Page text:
A decision on the fate of Pac-12 football this fall was pushed off until next Thursday.
The conference's presidents and chancellors met Friday afternoon but did not reach a verdict on when the football season might kick off.
A statement was released after the gathering: "The Pac-12 CEO Grouphad an informative and productive meeting earlier today. We plan to reconvene this coming Thursday, September 24 to make a decision regarding possible return to play prior to January 1. The health and safety of our student-athletes and all those connected to Pac-12 sports will continue to be our number one priority in all of our decision making."
The meeting came a day after the San Jose Mercury News reported that the leaders were leaning toward having the football season commence in the fall instead of the spring. Per the report, the conference's athletic directors prefer an Oct. 31 start date.
The Pac-12 announced in August that it was following the lead of the Big Ten and other conferences and would put off fall sports out of safety concerns amid the coronavirus pandemic.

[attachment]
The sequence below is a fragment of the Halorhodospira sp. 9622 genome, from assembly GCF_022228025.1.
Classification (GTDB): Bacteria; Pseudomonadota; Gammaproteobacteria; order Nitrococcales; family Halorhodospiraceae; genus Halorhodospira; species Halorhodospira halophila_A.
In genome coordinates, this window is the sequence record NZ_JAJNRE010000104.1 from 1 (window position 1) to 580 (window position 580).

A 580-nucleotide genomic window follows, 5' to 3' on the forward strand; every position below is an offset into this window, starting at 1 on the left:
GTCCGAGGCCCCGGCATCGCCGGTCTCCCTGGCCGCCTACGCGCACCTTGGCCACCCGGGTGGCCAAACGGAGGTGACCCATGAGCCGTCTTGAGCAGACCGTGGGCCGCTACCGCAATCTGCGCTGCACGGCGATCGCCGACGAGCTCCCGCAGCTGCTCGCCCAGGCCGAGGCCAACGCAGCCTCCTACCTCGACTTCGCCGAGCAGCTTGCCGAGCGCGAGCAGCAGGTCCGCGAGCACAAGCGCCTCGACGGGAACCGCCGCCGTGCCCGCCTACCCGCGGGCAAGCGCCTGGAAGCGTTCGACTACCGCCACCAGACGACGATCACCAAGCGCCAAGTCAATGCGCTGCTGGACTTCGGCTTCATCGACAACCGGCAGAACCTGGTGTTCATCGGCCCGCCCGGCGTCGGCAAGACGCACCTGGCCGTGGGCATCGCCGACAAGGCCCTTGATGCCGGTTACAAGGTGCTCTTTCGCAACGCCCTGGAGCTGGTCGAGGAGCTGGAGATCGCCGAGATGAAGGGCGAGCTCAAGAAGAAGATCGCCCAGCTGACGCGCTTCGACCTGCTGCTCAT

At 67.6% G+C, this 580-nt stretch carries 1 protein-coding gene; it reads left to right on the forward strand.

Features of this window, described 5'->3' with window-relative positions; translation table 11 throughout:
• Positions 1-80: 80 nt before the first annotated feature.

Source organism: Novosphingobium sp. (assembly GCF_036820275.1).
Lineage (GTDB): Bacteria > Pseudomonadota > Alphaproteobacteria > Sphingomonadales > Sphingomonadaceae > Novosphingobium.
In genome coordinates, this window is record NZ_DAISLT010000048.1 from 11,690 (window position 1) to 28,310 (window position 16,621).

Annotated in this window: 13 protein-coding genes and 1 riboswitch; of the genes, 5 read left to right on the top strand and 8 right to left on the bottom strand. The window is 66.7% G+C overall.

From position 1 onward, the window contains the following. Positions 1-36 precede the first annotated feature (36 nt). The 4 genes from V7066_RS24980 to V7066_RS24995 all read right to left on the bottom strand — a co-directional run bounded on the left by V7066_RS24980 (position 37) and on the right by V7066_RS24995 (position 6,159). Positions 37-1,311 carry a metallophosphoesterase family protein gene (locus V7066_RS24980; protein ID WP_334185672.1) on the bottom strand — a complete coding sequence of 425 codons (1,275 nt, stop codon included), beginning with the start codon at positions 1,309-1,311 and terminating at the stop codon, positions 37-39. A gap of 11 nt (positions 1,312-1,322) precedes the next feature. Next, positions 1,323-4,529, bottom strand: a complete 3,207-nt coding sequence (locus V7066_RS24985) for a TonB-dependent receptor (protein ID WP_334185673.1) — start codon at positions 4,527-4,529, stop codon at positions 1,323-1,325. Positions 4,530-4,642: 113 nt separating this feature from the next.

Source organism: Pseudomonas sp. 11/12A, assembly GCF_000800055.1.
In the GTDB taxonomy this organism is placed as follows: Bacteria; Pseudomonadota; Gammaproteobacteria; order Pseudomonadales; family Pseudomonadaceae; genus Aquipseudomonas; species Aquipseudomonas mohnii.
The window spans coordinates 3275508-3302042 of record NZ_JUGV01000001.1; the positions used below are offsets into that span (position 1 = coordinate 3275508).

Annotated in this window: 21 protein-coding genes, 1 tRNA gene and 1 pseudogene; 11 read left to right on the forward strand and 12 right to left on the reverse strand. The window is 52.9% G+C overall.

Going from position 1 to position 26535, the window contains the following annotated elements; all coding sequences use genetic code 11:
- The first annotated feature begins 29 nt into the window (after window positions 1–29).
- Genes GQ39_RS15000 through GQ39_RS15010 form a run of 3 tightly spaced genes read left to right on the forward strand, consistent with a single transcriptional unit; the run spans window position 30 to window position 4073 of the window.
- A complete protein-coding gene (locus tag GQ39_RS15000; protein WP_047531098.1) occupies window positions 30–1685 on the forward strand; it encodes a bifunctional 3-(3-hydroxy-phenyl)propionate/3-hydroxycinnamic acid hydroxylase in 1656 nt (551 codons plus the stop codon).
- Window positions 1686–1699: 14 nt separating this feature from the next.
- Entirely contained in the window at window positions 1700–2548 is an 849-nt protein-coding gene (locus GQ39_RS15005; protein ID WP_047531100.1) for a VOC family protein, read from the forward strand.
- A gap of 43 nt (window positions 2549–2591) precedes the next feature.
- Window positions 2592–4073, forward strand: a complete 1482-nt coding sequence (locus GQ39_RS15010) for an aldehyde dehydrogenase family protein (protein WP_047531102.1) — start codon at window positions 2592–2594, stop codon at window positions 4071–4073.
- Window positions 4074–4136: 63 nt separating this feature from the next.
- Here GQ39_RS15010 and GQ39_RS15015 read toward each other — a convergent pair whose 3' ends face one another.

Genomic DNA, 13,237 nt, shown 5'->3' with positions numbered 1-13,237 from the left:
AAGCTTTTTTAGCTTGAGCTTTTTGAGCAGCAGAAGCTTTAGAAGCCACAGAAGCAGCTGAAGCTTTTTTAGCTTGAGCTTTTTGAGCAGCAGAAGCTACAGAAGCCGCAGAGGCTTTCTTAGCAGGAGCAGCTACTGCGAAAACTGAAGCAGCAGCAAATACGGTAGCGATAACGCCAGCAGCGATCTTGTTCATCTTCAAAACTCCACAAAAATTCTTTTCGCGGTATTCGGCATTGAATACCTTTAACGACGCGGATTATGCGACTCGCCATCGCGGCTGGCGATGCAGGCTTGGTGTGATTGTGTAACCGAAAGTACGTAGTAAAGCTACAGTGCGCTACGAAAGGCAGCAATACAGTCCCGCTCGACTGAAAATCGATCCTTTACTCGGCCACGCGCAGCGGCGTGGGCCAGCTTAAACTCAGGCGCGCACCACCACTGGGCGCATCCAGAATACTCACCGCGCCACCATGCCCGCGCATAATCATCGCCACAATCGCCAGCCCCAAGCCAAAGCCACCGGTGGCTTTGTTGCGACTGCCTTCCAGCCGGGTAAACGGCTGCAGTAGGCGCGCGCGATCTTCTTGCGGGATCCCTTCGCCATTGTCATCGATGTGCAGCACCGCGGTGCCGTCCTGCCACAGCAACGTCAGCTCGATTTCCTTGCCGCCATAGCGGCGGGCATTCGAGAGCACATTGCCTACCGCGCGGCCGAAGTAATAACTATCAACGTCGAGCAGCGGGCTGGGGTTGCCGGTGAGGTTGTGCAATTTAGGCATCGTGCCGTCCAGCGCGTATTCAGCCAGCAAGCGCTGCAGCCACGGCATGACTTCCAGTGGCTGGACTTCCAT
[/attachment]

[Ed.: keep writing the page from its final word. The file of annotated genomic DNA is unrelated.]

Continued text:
On Wednesday, the Big Ten announced a decision to begin the season in October. And this week, California Gov. Gavin Newsom and Oregon Gov. Kate Brown gave approval for the six teams in their states -- half of the conference -- to begin 11-on-11 practice provided the schools' coronavirus protocols meet local health guidelines.
The Oregonian reported Thursday that the initial decision by presidents and chancellors to postpone all conference sports competition until at least Jan. 1 came "after they saw a presentation that included erroneous statistics that overstated the prevalence of COVID-19 in several of the conference's communities during the first week of August," most glaringly in Los Angeles.
A member of the Pac-12's medical advisory body said the statistics presented -- even without the ones described as erroneous -- still would have led the group to the same recommendation to delay the season.
"The data presented by the Pac-12 COVID-19 Medical Advisory Committee to the CEO Group was accurately sourced at the time," Dr. Kim Harmon, associate team physician at the University of Washington, told the Oregonian. "To the extent that there were subsequent updates to the reported data by COVID Act Now, state or local dashboards, they would not have changed the overarching recommendation of the Medical Advisory Committee."
The Pac-12 is addressing medical concerns, however. The conference announced on Sept. 3 a deal with Quidel Corp. that will allow for daily and rapid COVID-19 testing of athletes in "close-contact" sports. The testing apparatus is expected to be delivered to each campus by the end of September.
--Field Level Media